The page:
Germany’s private sector expanded for the 8 month running in December

German Car Manufacturers
Germany’s Private Sector Expanded For The 8 Month Running In December


Worker assembles an engine for a new Porsche 918-Spyder sports car at the production line of the German car manufacturer's plant in Stuttgart-Zuffenhausen
Worker assembles an engine for a new Porsche 918-Spyder sports car at the production line of the German car manufacturer’s plant in Stuttgart-Zuffenhausen

Germany’s private sector expanded for the eighth month running in December although growth among services providers eased slightly from a 2-1/2 year peak in November, a survey showed on Monday.

Markit’s final composite Purchasing Managers’ Index (PMI), which tracks growth in the manufacturing and services sectors, stood at 55.0 in December, comfortably above the 50 mark that separates growth from contraction.

The expansion was slightly weaker than the flash estimate of 55.2 and November’s final reading of 55.4.

“Germany’s private sector finished 2013 with a further strong expansion of business activity,” said Markit economist Tim Moore.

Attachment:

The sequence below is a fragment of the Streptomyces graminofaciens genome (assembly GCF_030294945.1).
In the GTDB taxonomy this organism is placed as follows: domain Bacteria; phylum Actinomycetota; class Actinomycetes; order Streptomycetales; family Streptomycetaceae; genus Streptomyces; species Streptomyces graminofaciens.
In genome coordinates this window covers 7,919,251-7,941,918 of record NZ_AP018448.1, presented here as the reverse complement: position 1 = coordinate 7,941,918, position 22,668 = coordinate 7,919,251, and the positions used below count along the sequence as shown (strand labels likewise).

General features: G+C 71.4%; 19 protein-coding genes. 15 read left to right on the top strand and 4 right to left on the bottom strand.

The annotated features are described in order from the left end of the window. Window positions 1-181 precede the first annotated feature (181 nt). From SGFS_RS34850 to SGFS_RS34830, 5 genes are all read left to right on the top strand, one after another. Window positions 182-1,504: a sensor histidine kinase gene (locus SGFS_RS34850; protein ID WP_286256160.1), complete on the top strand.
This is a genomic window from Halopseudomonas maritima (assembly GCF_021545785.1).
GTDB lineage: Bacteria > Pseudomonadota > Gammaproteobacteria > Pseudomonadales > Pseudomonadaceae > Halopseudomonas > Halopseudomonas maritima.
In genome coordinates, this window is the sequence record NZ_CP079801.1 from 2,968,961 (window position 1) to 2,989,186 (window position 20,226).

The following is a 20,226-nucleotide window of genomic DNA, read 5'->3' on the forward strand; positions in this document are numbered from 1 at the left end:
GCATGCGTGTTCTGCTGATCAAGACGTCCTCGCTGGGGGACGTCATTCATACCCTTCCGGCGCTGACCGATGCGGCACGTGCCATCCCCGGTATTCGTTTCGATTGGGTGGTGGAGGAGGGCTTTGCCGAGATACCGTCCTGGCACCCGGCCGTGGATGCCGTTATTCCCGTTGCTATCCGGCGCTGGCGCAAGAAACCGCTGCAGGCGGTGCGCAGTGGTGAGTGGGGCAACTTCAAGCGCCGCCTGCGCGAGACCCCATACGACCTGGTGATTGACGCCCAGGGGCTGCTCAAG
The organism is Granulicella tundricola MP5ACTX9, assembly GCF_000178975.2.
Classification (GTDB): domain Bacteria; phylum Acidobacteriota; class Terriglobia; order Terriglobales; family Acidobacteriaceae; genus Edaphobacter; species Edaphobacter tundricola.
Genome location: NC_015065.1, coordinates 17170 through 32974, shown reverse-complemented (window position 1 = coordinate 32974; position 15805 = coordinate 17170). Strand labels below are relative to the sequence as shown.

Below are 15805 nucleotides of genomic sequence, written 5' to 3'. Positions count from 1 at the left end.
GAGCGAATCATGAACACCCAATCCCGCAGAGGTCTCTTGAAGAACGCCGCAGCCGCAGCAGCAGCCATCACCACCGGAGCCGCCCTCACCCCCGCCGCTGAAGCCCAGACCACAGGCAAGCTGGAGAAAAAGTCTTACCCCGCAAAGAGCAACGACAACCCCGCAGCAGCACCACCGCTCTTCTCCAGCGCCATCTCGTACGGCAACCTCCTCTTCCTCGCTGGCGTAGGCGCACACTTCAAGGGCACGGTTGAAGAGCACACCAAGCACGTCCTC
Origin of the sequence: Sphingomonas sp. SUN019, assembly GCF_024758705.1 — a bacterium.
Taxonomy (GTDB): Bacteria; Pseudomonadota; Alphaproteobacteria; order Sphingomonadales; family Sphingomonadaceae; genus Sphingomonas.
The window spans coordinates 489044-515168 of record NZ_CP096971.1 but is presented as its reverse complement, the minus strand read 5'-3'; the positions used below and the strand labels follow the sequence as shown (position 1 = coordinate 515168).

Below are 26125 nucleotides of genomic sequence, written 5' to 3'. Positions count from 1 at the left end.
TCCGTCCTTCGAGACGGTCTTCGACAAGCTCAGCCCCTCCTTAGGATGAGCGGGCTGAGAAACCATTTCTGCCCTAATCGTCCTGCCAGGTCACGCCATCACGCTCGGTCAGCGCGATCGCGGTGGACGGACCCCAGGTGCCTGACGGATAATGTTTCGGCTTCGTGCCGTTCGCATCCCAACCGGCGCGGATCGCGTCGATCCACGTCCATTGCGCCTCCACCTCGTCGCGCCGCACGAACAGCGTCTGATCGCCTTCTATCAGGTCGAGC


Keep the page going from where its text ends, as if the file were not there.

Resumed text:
“The improving underlying business climate in Germany led to a rebound in job creation … with manufacturing employment returning to growth while service sector companies added to their workforce numbers at the fastest rate for two years.”

New work increased for the sixth month in a row and backlogs of work grew at a faster pace than in November, suggesting companies may have to step up production. In further positive news, cost inflation eased.

The PMI tracking the services sector, released on Monday with the composite index, eased to 53.5 from November’s 55.7, below an initial estimate of 54.0.

“Service providers are optimistic overall about the prospects for business activity in 2014,” said Markit’s Moore.

The upbeat mood among service providers tallies with recent data showing positive sentiment among firms, consumers and investors. A key survey by the Ifo think tank showed business morale hitting its highest level since April 2012 in December.

“Strong expectations of year-ahead output growth stand in marked contrast to the broadly neutral business outlook reported before the start of 2013,” said Moore.

After steaming ahead during the early years of the euro zone crisis, the German economy slowed in 2012 and had a subdued start to 2013 before bouncing back in the second quarter.

Manufacturing in particular dragged on growth at the start of last year but it picked up towards the end of 2013. The PMI tracking the sector, released last week, showed it expanding at the fastest rate in 2-1/2 years in December.

Economists estimate German economic growth will triple in 2014 from around 0.5 percent last year.

Source Reuters

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